“I would just like to win races, do well, have a safe year, and for everything to run smooth.”
Clear-cut words spoken by none other than Slade Jones.
The Barbadian rider is the newest jockey calling Woodbine home these days. At 16, Jones is also the youngest rider in the colony since the likes of Hall of Famer, Mickey Walls.
While there’s been plenty of media buzz surrounding Jones’ arrival, the teenager is taking everything in stride. A stride that isn’t easy to maintain and one that many people aren’t privy to truly understanding. However, it is something that his mom, Sara Jones (Clarke), clearly understands and describes succinctly.
“He has the bloodline for being a rider on both sides of the family, but it has been a lot of pressure for him too, being Jono’s son and Chally’s grandson. He’s taken all that in stride. He’s pretty determined. He just puts his head down and wants to be Slade Jones,” said Sara, an accomplished equestrian rider and coach at Big C Stables in Barbados.
Indeed, the media has focused on the fact that his family lineage would naturally tilt Jones’ prospects toward becoming a rider. His dad, Jonathan ‘Jono’ Jones was a champion jockey in Barbados and Canada. Additionally, Challenor ‘Chally’ Jones, Slade’s granddad, was also a notable champion jockey in the West Indies in the 60s up until the 80s (woodbine.com/blog/feature-slade-jones-aspires-to-patriarchal-success/). Sara’s father, Neil Clarke, was also a trainer in Barbados.
But as Sara notes, her son rocked his way into the horse world on his own accord.
“He’s been in goggles, with boots and a whip in hand from like two-years-old. His riding career really started on a rocking horse, that he never kept stationary. It’s supposed to be one of those stationary rocking horses. He used to rock that horse around the house; we thought he was going to bust his nose. He was just rocking and rolling on Butterscotch around the house,” laughed Sara.
Butterscotch retired, and Jones found himself riding as soon as he could walk. Riding with just a rope and halter, bareback in the field, or simply on a horse in the stall – you name it, and Sara has a picture of it. Big C Stables in Frere Pilgrim (Christ Church) is where Slade found his footing as a rider. Run by the Clarke family, Big C has been in operation for nearly five decades. Over the years, both Sara and her mom, Di Clarke have brought on many young riders, whether it has been in dressage, show jumping and yes, a budding jockey in the ranks. Slade’s sister, Indy is also a skilled show jumper and helps her mom school and bring along young horses.
While Jones’ path to becoming a jockey seems relatively straightforward, there have been some curves and bends in his journey to race riding. “He did go through a time where he hit a growth spurt, and he thought he was going to be too big to be a jockey. At that time, he was doing some show jumping and he was very into Ninja Warriors. He competed for Barbados at the World Ninja Championships in North Carolina,” said Sara.
Deciding on a professional career path is important for any young adult, but sometimes that’s not a teenager’s top priority. For the most part, teens want to elongate that period between freedom and full-fledged adulthood. Ultimately, the youngsters (even the adults sometimes) want to hold off on the ‘adulting is no fun’ part, an adage that has found itself in more regular use these days.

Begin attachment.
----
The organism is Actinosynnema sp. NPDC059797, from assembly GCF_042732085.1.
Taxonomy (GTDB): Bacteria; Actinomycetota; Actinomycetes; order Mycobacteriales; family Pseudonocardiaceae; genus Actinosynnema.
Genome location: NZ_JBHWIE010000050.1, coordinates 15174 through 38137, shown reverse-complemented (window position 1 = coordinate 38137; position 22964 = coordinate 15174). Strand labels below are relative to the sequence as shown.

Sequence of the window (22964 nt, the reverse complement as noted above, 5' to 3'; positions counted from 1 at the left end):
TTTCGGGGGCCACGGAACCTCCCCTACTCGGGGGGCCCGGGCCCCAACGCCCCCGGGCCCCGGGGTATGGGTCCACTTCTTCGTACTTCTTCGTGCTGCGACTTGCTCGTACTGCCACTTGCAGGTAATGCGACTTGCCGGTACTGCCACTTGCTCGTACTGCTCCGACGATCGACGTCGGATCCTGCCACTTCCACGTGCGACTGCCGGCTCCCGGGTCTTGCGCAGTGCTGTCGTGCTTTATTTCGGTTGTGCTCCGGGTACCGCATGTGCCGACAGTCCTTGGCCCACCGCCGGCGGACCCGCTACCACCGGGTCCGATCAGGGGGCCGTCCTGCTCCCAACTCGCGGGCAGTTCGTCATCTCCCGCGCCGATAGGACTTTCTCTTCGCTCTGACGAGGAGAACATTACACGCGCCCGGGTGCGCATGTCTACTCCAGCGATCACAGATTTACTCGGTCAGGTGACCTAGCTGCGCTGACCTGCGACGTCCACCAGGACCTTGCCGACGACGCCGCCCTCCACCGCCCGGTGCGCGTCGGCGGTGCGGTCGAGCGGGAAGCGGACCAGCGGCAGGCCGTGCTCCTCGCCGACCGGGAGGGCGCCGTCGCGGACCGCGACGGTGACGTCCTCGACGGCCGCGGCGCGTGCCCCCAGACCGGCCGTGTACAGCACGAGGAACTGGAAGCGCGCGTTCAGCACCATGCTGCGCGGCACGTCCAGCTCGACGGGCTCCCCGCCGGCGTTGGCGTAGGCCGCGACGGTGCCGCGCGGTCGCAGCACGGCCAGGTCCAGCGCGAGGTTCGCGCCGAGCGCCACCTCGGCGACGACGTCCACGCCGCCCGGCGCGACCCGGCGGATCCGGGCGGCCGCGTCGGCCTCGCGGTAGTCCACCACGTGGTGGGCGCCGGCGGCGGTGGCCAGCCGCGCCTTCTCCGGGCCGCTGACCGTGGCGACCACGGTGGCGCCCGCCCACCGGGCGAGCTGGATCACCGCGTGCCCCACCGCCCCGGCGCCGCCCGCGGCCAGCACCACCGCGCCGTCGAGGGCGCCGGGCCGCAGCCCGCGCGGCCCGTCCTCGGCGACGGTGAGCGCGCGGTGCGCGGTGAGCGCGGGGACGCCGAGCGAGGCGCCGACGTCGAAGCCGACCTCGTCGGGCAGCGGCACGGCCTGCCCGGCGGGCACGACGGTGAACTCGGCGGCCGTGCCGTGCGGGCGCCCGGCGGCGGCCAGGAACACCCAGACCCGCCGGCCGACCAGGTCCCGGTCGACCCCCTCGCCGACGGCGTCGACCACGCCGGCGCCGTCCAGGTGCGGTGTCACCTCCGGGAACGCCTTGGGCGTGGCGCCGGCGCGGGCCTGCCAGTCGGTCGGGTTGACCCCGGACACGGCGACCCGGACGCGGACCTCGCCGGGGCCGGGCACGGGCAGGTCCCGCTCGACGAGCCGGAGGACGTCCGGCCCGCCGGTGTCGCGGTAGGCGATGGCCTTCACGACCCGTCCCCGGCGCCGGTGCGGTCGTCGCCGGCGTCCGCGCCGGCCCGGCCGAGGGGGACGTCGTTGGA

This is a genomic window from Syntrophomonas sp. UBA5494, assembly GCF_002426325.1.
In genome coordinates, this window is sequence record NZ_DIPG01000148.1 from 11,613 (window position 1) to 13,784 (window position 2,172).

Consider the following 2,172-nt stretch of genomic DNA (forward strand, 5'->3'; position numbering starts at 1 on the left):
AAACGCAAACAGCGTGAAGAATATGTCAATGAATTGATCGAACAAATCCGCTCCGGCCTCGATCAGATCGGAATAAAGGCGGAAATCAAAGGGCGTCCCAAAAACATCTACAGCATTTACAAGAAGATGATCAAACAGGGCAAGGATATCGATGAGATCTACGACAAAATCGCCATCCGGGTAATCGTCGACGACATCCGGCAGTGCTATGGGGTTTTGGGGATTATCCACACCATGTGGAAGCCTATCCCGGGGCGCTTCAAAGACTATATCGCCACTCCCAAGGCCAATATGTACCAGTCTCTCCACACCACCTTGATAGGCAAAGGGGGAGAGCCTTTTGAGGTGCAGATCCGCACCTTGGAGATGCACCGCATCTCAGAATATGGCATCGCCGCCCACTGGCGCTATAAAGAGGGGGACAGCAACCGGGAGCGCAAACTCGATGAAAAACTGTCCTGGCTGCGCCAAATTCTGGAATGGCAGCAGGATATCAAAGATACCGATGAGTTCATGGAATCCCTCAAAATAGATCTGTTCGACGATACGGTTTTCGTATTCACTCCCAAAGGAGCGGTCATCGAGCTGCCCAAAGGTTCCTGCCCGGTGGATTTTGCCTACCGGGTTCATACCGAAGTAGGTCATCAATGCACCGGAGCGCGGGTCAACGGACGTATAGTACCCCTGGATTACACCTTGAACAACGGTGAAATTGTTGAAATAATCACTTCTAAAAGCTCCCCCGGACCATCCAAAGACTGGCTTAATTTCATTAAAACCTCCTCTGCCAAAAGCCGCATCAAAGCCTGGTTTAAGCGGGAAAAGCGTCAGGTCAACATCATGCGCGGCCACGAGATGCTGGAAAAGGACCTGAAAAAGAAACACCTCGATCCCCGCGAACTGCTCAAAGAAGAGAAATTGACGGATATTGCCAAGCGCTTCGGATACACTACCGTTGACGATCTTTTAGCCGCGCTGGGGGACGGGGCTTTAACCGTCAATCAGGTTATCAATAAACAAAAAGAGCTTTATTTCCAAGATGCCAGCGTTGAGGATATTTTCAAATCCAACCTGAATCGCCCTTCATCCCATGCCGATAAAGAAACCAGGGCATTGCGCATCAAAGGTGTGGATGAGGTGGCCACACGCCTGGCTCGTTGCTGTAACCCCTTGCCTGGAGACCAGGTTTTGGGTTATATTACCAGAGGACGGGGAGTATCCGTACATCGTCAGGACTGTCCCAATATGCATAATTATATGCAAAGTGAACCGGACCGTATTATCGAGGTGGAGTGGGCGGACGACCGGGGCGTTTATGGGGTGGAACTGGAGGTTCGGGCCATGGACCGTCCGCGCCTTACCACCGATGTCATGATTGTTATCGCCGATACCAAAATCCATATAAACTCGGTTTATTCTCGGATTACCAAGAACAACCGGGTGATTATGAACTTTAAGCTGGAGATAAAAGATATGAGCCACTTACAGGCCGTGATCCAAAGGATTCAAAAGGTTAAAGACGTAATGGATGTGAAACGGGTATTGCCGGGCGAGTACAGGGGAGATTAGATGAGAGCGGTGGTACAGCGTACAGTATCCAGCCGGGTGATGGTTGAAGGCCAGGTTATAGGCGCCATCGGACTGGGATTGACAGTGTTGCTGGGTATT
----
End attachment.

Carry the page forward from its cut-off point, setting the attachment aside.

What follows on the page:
Yet, Jones was confident that his calling and his future revolved around horse racing. Born in Canada, but raised in Barbados, the first track that began calling his name was the historic Garrison Savannah. The Garrison is where several well-known Barbadian jocks, such as Patrick Husbands, Ricky and Chris Griffith, Slade and Brett Callaghan (to name a few) got their initial start in the racing world.
At 14, Jones was issued an exercise rider’s licence and began galloping horses at the Garrison. According to the Barbados Turf Club he could not apply for his apprentice jockey’s licence until he turned 15.
“The week he turned 15, Robert Peirce put him on a horse, and he had to break out the gates. Both of his stirrup leathers blew out, and he had to ride three furlongs with no stirrups. He managed to get it done and they passed him. From there, he started race riding at 15,” said Sara.
On June 18, 2021, Jones rode his first race. Then, in mid-October, Jones won his first race aboard Pitons Punch for Peirce.
Although Sara is not a jockey, she has been a competitive rider in the show ring. Not surprisingly, she is keenly aware of the pressure one may feel to win.
“He took a few good rides to get his first win here in Barbados. People were starting to say, ‘oh gosh, he’s hitting the board all the time, but he just doesn’t know how to win.’ I just kept saying to Slade, ‘keep your head down, that win will come.’ And then there is a sense a relief when he gets his first win. They start learning to be more patient, because they are hungry, but the hunger is different. It’s off of patience and not off of anxiety.”
Two wins followed, and soon enough, word spread that the young apprentice would move his tack to Canada. In late May, Jones made his riding debut at Woodbine. The jock’s room at Woodbine is already home to several Barbadian journeymen, including Patrick Husbands, Keveh Nicholls, Jason Hoyte, Juan Crawford and Corey Jordan. Jones is the youngest of the Bajan contingent. Interestingly, there have only been a handful of teenagers to race ride at the track over the last six decades. Mickey Walls was licensed out in British Columbia before moving his tack to Toronto. Aside from Walls, Gunnar Lindberg, was also licensed at 16, and rode his first race on May 30, 1973 at Woodbine.